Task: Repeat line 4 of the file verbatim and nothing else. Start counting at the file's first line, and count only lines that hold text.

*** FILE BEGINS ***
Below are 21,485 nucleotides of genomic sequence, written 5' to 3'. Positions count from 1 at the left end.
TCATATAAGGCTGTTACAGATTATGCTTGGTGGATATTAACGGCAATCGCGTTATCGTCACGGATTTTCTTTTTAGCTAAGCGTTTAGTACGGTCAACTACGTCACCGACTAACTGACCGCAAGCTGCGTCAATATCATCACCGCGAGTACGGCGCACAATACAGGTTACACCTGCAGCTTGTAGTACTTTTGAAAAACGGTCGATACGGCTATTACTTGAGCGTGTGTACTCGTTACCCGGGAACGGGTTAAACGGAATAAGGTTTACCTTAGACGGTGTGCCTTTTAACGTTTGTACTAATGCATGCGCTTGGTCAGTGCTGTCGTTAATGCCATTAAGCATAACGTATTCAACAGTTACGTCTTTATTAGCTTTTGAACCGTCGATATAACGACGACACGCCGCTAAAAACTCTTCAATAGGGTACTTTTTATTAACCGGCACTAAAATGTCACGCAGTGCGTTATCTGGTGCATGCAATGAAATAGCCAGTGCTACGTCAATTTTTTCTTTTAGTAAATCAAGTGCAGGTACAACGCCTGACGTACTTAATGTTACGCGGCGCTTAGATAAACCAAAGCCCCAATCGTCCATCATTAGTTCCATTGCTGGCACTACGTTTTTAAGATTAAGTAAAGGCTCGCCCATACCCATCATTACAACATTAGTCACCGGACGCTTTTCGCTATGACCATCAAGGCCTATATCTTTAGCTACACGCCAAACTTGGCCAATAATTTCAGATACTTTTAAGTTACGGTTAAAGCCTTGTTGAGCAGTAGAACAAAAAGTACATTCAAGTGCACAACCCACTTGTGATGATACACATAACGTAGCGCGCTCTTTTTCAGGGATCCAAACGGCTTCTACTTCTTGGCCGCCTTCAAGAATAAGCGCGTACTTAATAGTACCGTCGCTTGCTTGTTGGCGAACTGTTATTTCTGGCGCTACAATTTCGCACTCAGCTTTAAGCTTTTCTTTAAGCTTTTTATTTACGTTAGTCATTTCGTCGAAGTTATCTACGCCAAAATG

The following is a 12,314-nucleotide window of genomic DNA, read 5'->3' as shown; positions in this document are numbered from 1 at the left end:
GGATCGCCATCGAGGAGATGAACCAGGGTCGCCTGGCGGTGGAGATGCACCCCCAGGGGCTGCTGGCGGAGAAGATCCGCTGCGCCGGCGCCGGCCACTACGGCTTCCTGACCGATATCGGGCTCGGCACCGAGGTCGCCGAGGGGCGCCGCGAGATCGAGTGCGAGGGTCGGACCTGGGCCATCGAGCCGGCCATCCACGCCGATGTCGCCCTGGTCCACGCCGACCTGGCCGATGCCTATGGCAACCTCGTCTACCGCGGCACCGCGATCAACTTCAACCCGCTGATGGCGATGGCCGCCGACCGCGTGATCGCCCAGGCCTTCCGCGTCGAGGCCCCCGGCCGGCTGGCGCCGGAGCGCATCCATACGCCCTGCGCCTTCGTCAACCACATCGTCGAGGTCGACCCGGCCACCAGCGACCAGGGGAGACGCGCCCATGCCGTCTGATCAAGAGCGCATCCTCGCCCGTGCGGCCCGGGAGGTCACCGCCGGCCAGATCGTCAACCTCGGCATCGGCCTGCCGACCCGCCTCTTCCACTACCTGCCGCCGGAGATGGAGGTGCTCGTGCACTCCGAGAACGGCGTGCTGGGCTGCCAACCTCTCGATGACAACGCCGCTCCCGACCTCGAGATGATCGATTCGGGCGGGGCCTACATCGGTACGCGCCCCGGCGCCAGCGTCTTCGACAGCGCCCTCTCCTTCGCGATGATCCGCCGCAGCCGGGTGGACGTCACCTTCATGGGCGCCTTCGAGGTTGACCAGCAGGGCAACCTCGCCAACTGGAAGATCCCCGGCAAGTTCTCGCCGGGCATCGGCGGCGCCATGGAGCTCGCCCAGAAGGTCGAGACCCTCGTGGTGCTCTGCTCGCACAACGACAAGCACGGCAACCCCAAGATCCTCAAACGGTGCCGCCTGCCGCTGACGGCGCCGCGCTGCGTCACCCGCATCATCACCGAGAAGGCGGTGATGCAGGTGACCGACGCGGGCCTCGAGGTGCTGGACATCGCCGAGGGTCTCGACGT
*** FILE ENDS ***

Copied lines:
GGATCGCCATCGAGGAGATGAACCAGGGTCGCCTGGCGGTGGAGATGCACCCCCAGGGGCTGCTGGCGGAGAAGATCCGCTGCGCCGGCGCCGGCCACTACGGCTTCCTGACCGATATCGGGCTCGGCACCGAGGTCGCCGAGGGGCGCCGCGAGATCGAGTGCGAGGGTCGGACCTGGGCCATCGAGCCGGCCATCCACGCCGATGTCGCCCTGGTCCACGCCGACCTGGCCGATGCCTATGGCAACCTCGTCTACCGCGGCACCGCGATCAACTTCAACCCGCTGATGGCGATGGCCGCCGACCGCGTGATCGCCCAGGCCTTCCGCGTCGAGGCCCCCGGCCGGCTGGCGCCGGAGCGCATCCATACGCCCTGCGCCTTCGTCAACCACATCGTCGAGGTCGACCCGGCCACCAGCGACCAGGGGAGACGCGCCCATGCCGTCTGATCAAGAGCGCATCCTCGCCCGTGCGGCCCGGGAGGTCACCGCCGGCCAGATCGTCAACCTCGGCATCGGCCTGCCGACCCGCCTCTTCCACTACCTGCCGCCGGAGATGGAGGTGCTCGTGCACTCCGAGAACGGCGTGCTGGGCTGCCAACCTCTCGATGACAACGCCGCTCCCGACCTCGAGATGATCGATTCGGGCGGGGCCTACATCGGTACGCGCCCCGGCGCCAGCGTCTTCGACAGCGCCCTCTCCTTCGCGATGATCCGCCGCAGCCGGGTGGACGTCACCTTCATGGGCGCCTTCGAGGTTGACCAGCAGGGCAACCTCGCCAACTGGAAGATCCCCGGCAAGTTCTCGCCGGGCATCGGCGGCGCCATGGAGCTCGCCCAGAAGGTCGAGACCCTCGTGGTGCTCTGCTCGCACAACGACAAGCACGGCAACCCCAAGATCCTCAAACGGTGCCGCCTGCCGCTGACGGCGCCGCGCTGCGTCACCCGCATCATCACCGAGAAGGCGGTGATGCAGGTGACCGACGCGGGCCTCGAGGTGCTGGACATCGCCGAGGGTCTCGACGT